Phillips is selling its Riverhead terminal to a Pennsylvania-based refining company.
In a joint news release issued yesterday, Phillips66 and United Riverhead Terminal Inc., an affiliate of United Refining Company of Warren, Pa., announced an agreement to transfer the marine petroleum terminal and associated assets in Northville.
The transaction is expected to close at the end of October depending upon regulatory approval, the company said. It did not disclose the terms of the sale.
The facility encompasses 280 acres and has over 5 million barrels of petroleum storage capability, according to the release. The Riverhead marine terminal is the only deepwater loading/unloading platform on the U.S. East Coast, capable of handling some of the largest oil tankers in use. In addition to the platform, the terminal has 20 bulk above-ground storage tanks, and eight truck loading bays, according to NYS DEC online records.
“We are pleased to add the Riverhead Terminal to our operations,” John Catsimatidis, chairman and CEO of United Refining Company said in the release. “We will be able to provide storage and terminaling services to a wide variety of customers throughout the world.”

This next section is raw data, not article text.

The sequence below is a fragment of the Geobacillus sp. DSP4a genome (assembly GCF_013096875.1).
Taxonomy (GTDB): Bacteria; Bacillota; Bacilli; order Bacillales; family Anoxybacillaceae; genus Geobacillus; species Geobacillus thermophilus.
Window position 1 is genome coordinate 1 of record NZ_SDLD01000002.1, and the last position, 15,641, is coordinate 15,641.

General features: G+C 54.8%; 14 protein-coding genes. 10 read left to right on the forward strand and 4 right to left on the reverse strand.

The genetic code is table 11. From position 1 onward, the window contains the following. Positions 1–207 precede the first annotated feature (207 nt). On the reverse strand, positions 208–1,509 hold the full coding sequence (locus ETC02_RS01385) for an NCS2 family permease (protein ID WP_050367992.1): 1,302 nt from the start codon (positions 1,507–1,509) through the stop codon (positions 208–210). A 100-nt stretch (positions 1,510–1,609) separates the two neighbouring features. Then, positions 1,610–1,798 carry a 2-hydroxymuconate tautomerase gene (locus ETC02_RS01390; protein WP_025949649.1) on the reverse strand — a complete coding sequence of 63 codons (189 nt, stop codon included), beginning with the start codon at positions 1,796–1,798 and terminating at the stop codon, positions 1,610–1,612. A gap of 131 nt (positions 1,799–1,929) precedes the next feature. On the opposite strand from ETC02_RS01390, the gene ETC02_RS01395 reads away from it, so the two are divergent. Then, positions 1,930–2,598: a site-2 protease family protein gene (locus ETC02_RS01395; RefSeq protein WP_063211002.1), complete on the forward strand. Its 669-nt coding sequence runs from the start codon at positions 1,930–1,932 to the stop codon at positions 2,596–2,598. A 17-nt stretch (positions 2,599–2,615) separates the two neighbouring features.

United owns and operates a refinery in northwestern Pennsylvania, which produces a “a full range of petroleum products,” including unleaded gasoline, kerosene, diesel fuel, Number 2 home heating oil, industrial fuels, liquefied petroleum gas (LPG), propane, and several grades of asphalts, according to the company’s website.
United processes an average of about 70,000 barrels per day of oil at its refinery, which operates 24 hours per day, seven days a week.
The company operates retail gasoline stations and owns terminals in Rochester, Tonawanda and West Seneca in upstate New York, and in Butler and Springdale Pa. It also owns an asphalt terminal in Cordova, Ala.
The Northville terminal facility was developed by Northville Industries Corp., beginning in the 1950s. The company was founded by Harold Bernstein. It built a pipeline and some of the bulk storage tanks on the site in the late 1950s. The off-shore platform came later, in the 1960s, said Riverhead Town Justice Allen Smith, whose father, Reginald C. Smith, represented Bernstein and his company.
“Northville Industries was a force in the Riverhead community,” Smith said in a phone interview Wednesday. It bought the town’s first ambulance, he said. It purchased the Benjamin and Corwin houses on East Main Street, which today house East End Arts. The company donated the properties to the Town of Riverhead during Smith’s tenure as supervisor in the late 1970s.
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